As things stand, if a council will not budge on a contentious planning obligation or clause, often the only options for the developer are to concede or go through a lengthy and costly planning appeal for the whole scheme.
However, a new addition to the Housing and Planning Bill will give developers the right to refer disputes about draft planning agreements to the planning inspectorate. The bill now includes a dispute resolution mechanism that will allow developers to ask the planning inspectorate to rule on planning agreements before the agreement is entered into. The mechanism could even be invoked before an application goes to the planning committee.
The planning inspectorate must have regard to any ‘model section 106’ agreement published by the secretary of state when determining a dispute. Therefore, where the planning inspectorate rules that a planning obligation (or lack of one) is acceptable, councils will be barred from citing that planning obligation (or lack of it) as a reason for refusal.
This move will finally add some bite to the bark surrounding changes to the planning system. Those acquainted with the system will be all too familiar with the delays and costs that result from negotiating planning agreements. Worst of all, it is often not the principal heads of terms that are in dispute; the levels of financial contributions towards infrastructure are often agreed quickly. Instead, the delays and frustrations felt by developers during negotiations are often caused by draconian clauses.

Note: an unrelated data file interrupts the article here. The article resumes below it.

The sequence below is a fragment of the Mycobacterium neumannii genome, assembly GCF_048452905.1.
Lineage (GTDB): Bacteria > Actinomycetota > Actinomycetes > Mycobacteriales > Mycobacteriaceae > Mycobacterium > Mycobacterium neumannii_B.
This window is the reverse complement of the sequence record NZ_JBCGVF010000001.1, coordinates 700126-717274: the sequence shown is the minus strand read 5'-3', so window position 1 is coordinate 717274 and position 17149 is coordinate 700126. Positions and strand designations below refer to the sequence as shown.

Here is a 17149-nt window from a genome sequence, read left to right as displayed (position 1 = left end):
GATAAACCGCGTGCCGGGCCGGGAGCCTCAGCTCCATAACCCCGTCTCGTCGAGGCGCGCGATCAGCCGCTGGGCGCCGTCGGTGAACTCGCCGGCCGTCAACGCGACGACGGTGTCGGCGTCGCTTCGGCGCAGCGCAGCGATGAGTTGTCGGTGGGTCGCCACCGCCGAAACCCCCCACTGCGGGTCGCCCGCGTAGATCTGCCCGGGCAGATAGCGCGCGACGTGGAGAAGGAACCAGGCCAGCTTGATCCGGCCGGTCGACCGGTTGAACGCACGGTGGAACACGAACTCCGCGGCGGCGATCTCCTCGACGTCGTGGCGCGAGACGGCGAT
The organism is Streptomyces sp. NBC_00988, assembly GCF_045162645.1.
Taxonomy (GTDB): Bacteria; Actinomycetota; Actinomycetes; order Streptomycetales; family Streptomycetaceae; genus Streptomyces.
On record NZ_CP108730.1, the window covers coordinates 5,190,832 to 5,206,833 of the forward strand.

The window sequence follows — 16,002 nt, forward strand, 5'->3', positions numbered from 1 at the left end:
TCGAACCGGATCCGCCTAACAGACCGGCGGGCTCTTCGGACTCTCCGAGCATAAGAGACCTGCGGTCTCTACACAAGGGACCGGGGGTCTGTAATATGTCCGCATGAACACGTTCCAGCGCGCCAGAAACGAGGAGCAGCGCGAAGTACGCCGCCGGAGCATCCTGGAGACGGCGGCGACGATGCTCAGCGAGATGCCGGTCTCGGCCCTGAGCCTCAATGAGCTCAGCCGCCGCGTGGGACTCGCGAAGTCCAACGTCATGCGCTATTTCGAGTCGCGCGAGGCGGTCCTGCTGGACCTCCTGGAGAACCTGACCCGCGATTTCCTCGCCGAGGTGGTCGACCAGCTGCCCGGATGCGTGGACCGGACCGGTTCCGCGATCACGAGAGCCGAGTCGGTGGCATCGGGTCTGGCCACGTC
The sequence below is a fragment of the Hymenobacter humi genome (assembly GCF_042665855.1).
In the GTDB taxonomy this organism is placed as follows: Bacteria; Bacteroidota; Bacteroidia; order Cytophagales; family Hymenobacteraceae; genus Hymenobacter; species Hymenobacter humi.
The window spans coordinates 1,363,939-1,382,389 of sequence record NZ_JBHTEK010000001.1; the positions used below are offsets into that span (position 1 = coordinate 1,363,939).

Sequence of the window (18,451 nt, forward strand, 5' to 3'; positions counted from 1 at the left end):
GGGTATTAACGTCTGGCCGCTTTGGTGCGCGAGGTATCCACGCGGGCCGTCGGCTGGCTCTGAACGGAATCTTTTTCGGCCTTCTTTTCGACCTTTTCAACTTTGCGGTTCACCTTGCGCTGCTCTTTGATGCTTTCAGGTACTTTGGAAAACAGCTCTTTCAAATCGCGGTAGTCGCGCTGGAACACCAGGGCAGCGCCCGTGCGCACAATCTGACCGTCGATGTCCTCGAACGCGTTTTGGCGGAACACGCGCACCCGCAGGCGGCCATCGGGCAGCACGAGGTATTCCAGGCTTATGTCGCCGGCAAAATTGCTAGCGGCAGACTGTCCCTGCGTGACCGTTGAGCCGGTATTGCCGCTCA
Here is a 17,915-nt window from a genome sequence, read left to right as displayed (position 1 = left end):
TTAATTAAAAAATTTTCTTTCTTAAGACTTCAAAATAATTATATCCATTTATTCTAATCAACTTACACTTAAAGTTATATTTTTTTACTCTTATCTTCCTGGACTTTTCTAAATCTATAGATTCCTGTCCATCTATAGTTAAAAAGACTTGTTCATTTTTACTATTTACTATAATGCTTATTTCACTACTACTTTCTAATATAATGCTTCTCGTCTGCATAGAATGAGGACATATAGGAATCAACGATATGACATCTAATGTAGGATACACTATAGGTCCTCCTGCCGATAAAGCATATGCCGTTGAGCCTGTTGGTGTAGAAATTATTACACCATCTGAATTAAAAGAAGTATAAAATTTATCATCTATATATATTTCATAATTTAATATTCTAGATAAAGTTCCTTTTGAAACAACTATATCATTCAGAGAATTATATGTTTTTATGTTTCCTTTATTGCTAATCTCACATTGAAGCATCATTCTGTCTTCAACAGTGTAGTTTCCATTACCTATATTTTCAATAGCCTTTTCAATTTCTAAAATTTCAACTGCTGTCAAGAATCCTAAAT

The changes should also standardise the use of a model s106 agreement. For many years, the Law Society has published a model s106 agreement, with the intention of standardising agreements, but it has no statutory or policy status, and is generally ignored by local planning authorities where there is a disagreement. The requirement for the planning inspectorate to have regard to a model s106 published by the secretary of state is therefore a welcome move towards harmonising planning agreements across the country. Finally – a model s106 agreement that has some statutory teeth.
Once published, we are likely to see a gradual move towards the adoption of the model s106 by local authorities, which will be keen to avoid the possible cost implications of falling foul of the model agreement under the new dispute resolution mechanism.
The government must ensure it provides sufficient numbers of inspectors so that this is a quick and easy remedy. Without proper resourcing of the remedy, the government may struggle to bring s106 delays to heel.
Rory Stracey is a planning lawyer at Trowers & Hamlins